The new 1200's should be OK. I had a 1988 1200. It had tons of power(S&S carb, and dyna Ignition) but had the peanut tank, chain, and 4 speed. I had to change the sprockets to make it less of a paint shaker on the freeway. The new ones seem alot more civilized.

maximusjc74
06-12-2007, 01:43
There is no need for you to worry about the foreward controls on the 1200c, that model comes straight from the factory with them already installed. I just purchased the 1200N, it was a hard choice between the 1200c and the 1200n. So if you end up getting the 1200c you dont have to worry about buying the foreward controls afterwards.-jamie

tpsh
06-12-2007, 05:41
Originally posted by maximusjc74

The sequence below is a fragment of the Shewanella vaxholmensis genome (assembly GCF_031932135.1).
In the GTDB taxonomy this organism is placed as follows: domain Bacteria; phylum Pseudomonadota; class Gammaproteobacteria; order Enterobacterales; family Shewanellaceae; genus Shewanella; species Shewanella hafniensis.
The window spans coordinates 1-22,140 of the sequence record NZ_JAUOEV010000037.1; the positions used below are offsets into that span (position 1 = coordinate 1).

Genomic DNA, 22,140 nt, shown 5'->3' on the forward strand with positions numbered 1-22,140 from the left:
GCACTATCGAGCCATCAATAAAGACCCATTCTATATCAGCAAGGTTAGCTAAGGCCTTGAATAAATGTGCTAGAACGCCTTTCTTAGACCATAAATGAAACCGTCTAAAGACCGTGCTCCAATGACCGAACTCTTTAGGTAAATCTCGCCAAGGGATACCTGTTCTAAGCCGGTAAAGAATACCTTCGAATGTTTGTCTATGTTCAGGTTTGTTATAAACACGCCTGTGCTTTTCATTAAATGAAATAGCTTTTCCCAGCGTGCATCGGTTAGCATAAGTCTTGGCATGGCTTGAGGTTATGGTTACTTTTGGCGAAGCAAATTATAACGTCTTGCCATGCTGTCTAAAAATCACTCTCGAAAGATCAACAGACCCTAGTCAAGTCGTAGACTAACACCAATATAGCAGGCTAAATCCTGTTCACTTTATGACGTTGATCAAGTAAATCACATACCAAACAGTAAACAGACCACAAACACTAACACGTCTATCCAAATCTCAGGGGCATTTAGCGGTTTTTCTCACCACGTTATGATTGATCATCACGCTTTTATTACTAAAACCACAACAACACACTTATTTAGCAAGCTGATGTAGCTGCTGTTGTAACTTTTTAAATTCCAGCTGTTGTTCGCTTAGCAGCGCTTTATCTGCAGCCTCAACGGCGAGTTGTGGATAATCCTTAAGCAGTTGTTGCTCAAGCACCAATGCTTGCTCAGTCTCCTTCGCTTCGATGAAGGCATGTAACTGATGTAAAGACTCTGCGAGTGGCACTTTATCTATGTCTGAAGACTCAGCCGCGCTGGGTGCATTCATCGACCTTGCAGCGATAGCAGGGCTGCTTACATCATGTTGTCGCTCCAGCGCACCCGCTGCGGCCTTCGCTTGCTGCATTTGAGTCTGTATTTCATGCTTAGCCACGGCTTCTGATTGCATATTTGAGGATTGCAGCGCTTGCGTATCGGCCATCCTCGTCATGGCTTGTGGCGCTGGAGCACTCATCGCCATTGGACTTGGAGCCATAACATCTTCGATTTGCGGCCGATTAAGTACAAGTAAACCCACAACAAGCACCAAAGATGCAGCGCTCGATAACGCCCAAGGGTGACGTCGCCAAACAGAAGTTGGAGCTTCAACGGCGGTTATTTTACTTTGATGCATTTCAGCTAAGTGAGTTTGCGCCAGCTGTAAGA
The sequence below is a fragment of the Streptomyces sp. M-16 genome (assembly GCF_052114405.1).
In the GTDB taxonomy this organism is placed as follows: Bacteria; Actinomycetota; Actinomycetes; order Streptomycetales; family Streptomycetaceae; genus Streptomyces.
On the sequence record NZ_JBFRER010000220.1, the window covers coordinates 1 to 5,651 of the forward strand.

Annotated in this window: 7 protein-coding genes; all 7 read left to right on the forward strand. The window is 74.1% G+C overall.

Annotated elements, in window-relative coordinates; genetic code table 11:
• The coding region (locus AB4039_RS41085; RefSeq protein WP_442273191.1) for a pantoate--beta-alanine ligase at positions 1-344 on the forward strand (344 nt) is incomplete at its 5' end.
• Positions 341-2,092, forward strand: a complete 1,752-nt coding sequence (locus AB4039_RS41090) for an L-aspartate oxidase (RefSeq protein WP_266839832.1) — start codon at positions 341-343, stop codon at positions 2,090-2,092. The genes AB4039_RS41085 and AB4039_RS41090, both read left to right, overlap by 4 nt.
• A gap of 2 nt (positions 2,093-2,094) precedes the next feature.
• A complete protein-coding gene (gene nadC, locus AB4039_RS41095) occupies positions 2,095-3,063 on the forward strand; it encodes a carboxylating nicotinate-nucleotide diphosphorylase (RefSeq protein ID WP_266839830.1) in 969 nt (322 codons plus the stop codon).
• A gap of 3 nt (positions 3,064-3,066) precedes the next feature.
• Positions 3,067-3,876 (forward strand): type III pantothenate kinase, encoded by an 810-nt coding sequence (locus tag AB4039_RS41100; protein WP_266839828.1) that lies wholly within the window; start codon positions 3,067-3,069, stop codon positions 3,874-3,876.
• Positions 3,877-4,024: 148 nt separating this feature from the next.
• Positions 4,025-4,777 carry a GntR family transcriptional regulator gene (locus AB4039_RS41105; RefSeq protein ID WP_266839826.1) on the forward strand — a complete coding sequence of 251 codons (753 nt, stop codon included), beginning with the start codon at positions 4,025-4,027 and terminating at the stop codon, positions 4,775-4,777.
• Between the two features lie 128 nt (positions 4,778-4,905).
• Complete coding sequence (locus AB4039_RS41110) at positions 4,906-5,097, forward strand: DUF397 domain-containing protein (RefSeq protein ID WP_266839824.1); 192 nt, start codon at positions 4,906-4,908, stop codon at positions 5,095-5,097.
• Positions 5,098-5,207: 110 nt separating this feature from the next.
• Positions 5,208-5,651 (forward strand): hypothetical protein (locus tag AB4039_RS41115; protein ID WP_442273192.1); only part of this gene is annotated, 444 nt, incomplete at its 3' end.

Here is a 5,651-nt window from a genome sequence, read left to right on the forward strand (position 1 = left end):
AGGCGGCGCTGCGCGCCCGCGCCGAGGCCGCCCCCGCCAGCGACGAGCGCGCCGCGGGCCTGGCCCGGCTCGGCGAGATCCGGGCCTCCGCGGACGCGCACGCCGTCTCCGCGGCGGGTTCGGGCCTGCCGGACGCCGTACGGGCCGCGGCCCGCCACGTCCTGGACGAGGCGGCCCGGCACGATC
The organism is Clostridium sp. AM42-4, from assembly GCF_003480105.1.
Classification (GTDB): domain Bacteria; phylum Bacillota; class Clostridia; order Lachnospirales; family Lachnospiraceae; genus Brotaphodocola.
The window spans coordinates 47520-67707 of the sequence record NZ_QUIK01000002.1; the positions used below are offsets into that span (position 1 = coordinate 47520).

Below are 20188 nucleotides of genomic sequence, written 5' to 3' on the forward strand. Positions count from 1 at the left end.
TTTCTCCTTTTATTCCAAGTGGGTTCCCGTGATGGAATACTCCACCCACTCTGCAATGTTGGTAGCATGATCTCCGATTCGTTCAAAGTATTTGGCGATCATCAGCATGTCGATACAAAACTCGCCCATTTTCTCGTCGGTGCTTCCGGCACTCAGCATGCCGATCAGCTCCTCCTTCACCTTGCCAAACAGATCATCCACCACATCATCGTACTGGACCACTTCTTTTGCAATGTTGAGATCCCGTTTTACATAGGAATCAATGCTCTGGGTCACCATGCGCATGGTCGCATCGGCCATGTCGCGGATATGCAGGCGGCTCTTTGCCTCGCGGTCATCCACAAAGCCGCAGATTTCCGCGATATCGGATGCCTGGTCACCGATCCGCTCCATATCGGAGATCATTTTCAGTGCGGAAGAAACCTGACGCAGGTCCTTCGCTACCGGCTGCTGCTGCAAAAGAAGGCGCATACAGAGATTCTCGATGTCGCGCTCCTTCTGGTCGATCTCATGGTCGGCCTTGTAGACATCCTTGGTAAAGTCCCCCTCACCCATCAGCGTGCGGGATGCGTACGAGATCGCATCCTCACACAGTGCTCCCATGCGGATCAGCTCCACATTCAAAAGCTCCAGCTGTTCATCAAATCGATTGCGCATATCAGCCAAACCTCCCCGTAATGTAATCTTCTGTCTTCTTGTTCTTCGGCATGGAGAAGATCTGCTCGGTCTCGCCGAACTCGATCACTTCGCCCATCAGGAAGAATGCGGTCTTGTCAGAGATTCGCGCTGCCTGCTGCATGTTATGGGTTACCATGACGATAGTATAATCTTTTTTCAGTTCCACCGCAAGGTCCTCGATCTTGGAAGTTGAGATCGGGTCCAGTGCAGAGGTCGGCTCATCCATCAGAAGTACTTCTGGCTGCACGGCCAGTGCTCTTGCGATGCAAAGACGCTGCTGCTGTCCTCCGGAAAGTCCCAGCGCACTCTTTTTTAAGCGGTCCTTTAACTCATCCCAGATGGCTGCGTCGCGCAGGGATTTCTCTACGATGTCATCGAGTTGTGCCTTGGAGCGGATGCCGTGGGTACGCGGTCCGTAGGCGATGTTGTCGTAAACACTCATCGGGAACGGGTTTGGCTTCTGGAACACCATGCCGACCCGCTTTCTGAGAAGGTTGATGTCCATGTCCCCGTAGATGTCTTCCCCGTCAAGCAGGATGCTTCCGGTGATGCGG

There is no need for you to worry about the foreward controls on the 1200c, that model comes straight from the factory with them already installed. I just purchased the 1200N, it was a hard choice between the 1200c and the 1200n. So if you end up getting the 1200c you dont have to worry about buying the foreward controls afterwards.-jamie

Um...ah...you bought the 1200N? WHERE ARE THE PIC'S??? :hearts:

hotrodtba
06-12-2007, 18:16
Found a 2002 XL1200C with 14,300 miles for $5000. Drag pipes, Harley windshield, new back tire, everything else is good and clean. Probably going to go pick it up tomorrow. Decent deal around these parts. Any opinions??

GSXRanger
06-12-2007, 18:28